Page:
Our Deathly Hallows, part two review

Co-written with the lovely Suzanne Walker. You can find her over at Cognitive Recalibration
SPOILER ALERT for Harry Potter. Although if you haven't read it yet, it's probably a conscious choice.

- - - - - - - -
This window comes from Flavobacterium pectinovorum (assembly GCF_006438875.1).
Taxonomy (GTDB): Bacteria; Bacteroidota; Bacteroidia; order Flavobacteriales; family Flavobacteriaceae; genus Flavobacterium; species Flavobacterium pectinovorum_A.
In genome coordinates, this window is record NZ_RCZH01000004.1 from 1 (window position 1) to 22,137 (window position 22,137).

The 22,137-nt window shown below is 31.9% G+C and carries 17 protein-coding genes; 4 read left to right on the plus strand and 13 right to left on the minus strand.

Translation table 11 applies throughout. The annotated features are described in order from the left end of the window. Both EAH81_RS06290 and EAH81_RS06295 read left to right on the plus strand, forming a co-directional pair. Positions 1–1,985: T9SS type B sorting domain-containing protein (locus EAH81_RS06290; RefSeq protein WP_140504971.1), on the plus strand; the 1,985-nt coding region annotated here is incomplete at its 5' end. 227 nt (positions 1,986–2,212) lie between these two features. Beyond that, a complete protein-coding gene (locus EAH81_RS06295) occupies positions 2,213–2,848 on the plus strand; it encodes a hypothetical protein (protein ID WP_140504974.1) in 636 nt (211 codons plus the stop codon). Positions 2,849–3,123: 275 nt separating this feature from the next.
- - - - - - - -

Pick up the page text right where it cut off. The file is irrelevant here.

As we have previously stated on this blog, of all the geeky things we adore in this life, Harry Potter will always and forever be our first love. Yet, as both of us have had endless problems and quibbles with the film adaptations of the books, neither of us were very emotionally invested in the release of the final movie. "It All Ends" came for us four years ago, when the seventh book was released. So I think it took us both by surprise when--as the release date drew near--we both became rather nostalgic, emotional, and filled with a tad bit of regret that circumstances prevented us from attending the midnight premiere. Circumstances also prevented us from seeing it together, but as we are clones, it came as no surprise that once we exchanged phone calls and emails we had essentially the same thoughts. First and foremost: After seven movies, seven tries, they finally finally FINALLY got it right. Our major problem with the previous seven movies has been less with what they leave in and leave out (though it is always a disappointment to see what gets cut), and more with the fact that they have never felt like true adaptations. An adaptation is supposed to capture the spirit of the original work, and with a couple of exceptions, the movies never felt quite right, never felt like they captured that spirit. Characters always seemed really out of sync with their literary counterparts, and choices of setting and pace always brought something down. But this time...they captured that spirit perfectly. The beauty of this movie was in the little details, and for once they got those little details down pat. There were parts that were line for line, word for word from the book, like the section with Ollivander and Griphook...especially the part when Ollivander said "the wand chooses the wizard" in exactly the same way he did ten years ago. Brilliant. What really did it this time, though, was the characters, and the acting. Whereas Part One was all about the Trio, and us getting to evaluate their acting chops for good or for ill (and that is a post for another day), this movie was all about the minor characters. Characters that fascinate us and that we love with all our hearts, but for the sake of time have been shunted to the sidelines for most of the other movies. Not this time, though. We got Professor McGonagall's shining moment, as she demonstrates how deeply she cares about Harry ("It's good to see you"), her dry wit ("Mr. Finnegan has a certain affinity for pyrotechnics"), and even a bit of a silly side ("I've always wanted to try that spell!"). We got Neville, who has come such a long way from the timid boy standing up to the Trio in the first movie (him going up against the Snatchers was one of my favorite scenes by far). We got one last glimpse of Dumbledore, who--as in HBP--finally feels like the character he's supposed to be. And of course, we get Snape. One of the biggest downfalls of the "Half-Blood Prince" film was that it completely erased any hint of the complexity of Snape's character. Here is the most complicated and interesting character created by J.K. Rowling, and the moviemakers are diminishing him to a simple villain. Not so in this film. Alan Rickman embraced this performance like he'd never done before, and we were rewarded so beautifully for it. The scene where he's crying over Lily's body was easily the most heartbreaking scene of the film. Obviously, we have a few quibbles, as we do with all the films. Neville's inspirational speech at the end seemed a bit much, and the main death scene didn't pack nearly the emotional punch it was supposed to. We're supposed to be sobbing as we see that Fred and Remus and Tonks have died, but for some reason that scene...didn't do it, at all. And to be perfectly honest, I don't understand how movie critics are giving it such good ratings, because as a movie itself, it doesn't flow at all--it's one giant climax, let's be real. But that was what this film needed to be. It was what we, as fans, needed. And it was brilliant for it. So, overall, this was a good way to say goodbye to our tumultuous relationship with these films. And yes, it was a bit sad to come away and realize that that was the last time we would ever see a new Harry Potter film, be on the receiving end of a new Harry Potter anything. But in that respect, perhaps it is time to invoke J.K. Rowling herself: "The stories we love best do live in us forever, so whether you come back by page or by the big screen, Hogwarts will always be there to welcome you home." And we know we will be coming home to Hogwarts for months and years to come.